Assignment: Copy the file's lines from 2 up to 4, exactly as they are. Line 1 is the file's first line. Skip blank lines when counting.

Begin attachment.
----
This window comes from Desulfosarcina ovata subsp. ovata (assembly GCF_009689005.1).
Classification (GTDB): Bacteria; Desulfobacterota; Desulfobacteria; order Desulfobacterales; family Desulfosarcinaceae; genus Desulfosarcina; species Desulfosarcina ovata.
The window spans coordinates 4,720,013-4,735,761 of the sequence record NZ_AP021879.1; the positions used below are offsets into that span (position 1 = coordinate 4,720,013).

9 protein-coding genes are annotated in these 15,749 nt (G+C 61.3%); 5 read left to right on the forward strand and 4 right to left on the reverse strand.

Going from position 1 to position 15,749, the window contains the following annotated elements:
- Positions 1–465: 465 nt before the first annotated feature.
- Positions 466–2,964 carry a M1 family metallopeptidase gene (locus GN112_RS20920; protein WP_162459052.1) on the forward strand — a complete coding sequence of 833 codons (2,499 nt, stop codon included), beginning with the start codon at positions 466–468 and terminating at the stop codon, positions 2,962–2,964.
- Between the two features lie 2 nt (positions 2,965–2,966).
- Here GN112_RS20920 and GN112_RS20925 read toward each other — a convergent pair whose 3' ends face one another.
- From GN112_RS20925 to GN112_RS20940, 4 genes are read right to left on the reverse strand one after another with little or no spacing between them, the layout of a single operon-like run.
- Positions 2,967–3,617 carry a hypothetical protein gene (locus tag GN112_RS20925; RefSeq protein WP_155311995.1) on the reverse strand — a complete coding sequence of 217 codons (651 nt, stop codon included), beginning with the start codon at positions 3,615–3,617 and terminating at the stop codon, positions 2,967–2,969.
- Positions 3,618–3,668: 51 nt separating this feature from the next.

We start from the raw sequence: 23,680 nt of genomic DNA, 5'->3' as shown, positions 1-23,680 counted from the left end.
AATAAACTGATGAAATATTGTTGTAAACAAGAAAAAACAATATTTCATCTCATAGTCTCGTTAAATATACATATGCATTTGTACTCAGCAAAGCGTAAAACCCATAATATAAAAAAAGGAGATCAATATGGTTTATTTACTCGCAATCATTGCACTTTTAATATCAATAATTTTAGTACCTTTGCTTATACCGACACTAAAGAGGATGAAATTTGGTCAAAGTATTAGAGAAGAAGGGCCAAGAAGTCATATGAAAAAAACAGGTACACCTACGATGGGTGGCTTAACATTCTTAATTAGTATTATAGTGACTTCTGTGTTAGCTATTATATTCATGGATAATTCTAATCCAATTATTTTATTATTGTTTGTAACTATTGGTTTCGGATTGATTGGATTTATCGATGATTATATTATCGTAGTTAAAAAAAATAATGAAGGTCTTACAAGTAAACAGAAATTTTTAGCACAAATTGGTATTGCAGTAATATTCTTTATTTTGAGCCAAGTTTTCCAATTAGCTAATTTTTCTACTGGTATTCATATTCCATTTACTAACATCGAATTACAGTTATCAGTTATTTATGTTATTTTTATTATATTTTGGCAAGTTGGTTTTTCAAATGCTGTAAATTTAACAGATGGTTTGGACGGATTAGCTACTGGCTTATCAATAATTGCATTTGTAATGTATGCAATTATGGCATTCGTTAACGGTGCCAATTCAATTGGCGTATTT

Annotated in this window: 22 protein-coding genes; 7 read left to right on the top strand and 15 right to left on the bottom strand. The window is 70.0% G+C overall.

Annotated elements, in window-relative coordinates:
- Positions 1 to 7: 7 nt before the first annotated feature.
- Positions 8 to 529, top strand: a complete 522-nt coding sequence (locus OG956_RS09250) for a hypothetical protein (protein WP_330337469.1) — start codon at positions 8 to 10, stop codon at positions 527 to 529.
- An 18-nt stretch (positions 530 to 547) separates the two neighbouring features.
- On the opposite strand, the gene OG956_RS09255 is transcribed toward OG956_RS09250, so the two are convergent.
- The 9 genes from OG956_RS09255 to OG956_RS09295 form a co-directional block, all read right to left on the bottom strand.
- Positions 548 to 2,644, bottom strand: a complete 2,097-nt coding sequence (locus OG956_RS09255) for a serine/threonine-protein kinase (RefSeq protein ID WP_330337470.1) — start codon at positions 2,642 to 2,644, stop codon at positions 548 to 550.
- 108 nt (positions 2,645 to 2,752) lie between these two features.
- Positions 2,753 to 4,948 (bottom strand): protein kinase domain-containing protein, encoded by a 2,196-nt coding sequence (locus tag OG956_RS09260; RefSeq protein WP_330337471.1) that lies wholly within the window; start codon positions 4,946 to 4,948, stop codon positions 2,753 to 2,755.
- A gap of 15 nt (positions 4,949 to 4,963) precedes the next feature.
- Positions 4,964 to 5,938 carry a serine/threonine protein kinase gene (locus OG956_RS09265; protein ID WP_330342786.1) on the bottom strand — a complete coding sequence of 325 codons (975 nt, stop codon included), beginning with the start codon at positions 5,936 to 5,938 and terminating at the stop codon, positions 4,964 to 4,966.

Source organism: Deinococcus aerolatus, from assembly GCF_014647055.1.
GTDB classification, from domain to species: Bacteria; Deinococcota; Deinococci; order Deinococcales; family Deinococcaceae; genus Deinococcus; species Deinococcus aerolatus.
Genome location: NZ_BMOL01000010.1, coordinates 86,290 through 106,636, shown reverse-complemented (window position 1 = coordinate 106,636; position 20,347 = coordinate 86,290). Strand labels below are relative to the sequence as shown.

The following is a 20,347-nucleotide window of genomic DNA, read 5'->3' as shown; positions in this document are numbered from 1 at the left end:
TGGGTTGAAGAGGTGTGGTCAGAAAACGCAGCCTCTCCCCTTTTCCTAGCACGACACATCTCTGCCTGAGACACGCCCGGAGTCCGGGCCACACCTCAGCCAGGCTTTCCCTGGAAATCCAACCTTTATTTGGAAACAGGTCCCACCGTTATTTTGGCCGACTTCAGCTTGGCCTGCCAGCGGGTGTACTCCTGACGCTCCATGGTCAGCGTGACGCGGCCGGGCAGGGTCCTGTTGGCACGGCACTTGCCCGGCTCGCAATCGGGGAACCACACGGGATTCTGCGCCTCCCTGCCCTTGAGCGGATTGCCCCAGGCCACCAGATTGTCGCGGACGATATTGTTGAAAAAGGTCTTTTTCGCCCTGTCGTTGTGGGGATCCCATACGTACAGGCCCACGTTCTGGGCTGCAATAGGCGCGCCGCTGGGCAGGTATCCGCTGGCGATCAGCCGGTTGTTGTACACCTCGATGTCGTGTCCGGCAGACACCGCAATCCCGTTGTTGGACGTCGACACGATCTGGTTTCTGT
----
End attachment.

Classification (GTDB): Bacteria; Desulfobacterota; Desulfobacteria; order Desulfobacterales; family Desulfosarcinaceae; genus Desulfosarcina; species Desulfosarcina ovata.
The window spans coordinates 4,720,013-4,735,761 of the sequence record NZ_AP021879.1; the positions used below are offsets into that span (position 1 = coordinate 4,720,013).

9 protein-coding genes are annotated in these 15,749 nt (G+C 61.3%); 5 read left to right on the forward strand and 4 right to left on the reverse strand.